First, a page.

The Pallava temple of Pallavaram was built by Mahendravarman I, one of the kings of the Pallava dynasty. He ruled in the region from around the 5th to the 9th centuries A.D. with Kanchipuram as the capital.
The Pallava temple was built on the southern slope of a hillock among the excavation hills east of the present day settlement. The hillock is known as `Panchapandava Malai` by the Hindus and the Muslims call it `Maula Ka Pahad`. This temple was constructed in typical Pallava style with huge pillars. The Pallava temple consists of five sanctums or cells cut into the back wall. The central sanctum of the temple is slightly projected in the front. The gods Brahma, Siva and Vishnu are supposed to stay in the middle three cells and the two corner cells were meant for other deities. All the five sanctums of the temple face south and any other direction and it is one of the unique features of the temple.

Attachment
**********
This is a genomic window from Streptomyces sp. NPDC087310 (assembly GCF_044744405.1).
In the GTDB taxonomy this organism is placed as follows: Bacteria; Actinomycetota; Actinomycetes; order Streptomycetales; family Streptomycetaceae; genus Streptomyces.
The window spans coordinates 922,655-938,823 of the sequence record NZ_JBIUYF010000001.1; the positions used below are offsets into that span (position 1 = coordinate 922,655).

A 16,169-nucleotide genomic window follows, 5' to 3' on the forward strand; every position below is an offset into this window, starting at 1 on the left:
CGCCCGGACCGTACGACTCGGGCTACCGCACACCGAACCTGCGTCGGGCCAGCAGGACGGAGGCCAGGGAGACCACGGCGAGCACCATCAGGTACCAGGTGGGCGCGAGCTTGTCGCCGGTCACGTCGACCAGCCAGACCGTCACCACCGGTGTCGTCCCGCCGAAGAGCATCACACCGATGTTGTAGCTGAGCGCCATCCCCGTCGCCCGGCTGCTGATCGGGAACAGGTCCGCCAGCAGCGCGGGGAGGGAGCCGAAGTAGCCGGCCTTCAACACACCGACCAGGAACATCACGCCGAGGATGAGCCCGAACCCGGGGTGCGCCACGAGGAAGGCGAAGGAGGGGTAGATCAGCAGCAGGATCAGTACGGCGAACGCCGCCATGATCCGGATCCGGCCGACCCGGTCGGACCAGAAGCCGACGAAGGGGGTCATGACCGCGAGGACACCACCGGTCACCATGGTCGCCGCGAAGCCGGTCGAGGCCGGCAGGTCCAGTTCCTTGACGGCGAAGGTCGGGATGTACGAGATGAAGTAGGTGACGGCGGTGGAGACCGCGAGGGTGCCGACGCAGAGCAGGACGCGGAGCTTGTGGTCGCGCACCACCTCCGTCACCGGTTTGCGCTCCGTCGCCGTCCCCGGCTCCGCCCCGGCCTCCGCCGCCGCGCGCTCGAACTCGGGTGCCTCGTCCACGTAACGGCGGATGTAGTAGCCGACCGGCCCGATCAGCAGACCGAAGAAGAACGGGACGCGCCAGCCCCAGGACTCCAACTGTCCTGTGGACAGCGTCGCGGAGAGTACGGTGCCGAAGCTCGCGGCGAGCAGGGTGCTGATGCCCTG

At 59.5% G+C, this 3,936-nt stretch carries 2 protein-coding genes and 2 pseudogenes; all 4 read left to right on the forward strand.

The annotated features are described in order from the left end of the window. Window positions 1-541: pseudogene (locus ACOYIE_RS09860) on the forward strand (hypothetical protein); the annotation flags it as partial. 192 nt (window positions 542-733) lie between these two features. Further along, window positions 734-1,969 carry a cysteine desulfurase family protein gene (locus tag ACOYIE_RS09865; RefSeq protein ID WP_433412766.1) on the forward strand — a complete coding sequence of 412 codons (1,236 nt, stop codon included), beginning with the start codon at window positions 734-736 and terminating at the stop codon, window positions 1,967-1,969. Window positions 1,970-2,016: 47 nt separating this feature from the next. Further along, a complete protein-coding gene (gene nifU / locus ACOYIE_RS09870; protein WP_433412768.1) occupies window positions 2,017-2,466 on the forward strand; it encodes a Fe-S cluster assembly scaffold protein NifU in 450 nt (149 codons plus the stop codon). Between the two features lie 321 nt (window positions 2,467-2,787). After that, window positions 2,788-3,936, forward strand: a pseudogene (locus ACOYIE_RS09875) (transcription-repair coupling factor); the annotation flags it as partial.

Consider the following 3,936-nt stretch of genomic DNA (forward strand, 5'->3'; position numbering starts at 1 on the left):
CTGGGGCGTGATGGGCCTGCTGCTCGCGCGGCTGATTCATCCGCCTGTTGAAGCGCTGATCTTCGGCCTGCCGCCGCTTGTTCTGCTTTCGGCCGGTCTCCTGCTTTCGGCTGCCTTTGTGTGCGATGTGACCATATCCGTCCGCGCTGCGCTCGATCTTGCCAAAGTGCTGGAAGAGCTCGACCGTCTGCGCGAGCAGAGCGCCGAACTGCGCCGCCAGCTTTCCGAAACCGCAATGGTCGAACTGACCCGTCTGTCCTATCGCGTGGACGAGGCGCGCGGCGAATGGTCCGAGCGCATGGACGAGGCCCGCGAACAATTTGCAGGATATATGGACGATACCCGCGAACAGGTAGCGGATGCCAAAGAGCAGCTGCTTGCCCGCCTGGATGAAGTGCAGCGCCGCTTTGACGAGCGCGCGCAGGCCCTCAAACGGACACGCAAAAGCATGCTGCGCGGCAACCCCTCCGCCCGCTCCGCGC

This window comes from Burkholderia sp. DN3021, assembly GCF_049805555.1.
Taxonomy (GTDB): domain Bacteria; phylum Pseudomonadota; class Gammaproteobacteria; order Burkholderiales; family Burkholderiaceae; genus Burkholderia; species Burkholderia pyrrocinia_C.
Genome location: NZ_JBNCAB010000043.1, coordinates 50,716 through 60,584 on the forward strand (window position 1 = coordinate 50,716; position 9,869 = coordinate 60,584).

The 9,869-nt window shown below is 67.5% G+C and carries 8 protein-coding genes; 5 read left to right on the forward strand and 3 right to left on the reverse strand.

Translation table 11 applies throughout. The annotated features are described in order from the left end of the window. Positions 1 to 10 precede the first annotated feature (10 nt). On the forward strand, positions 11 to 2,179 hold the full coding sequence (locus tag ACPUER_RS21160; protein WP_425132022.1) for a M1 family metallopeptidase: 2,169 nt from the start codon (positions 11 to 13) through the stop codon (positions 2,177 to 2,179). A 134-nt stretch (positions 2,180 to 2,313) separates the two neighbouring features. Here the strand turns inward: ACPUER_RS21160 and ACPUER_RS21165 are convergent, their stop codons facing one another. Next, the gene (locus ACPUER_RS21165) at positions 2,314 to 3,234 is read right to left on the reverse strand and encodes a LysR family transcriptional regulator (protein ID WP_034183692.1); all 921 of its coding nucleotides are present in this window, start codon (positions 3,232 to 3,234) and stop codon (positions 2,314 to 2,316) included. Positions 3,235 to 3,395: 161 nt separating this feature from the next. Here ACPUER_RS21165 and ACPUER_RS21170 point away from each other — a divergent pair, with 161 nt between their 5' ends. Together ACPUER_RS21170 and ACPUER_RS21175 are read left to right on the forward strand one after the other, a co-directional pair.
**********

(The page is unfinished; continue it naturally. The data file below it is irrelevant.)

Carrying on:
The Pallava temple was also called as the `Panchapandava Cave Temple` after the five Pandava brothers of Mahabharata. But till today, there is no historical basis of any link of the Pandavas with this temple. Now, the temple is being used as a Muslim dargah. It has been painted and renovated in recent years beyond any recognition. The Pallavaram cave temple is one among a series of such durable rock-cut temples constructed by Mahendra throughout his kingdom. Some other such temples were built at the places like Dalavanur, Tiruchi or Tiruchirapalli, Mandagapattu, Kilmavilangai, Mamandur and Tiru-kazhukunram.
Earlier, before the rule of Mahendra, the temples were constructed with fragile materials such as brick, timber, metal or mortar. Therefore, these temples could not survive the tortures of nature and have diminished. The Pallava temple was fully built by the Pallavas alone and they used durable and strong materials in construction.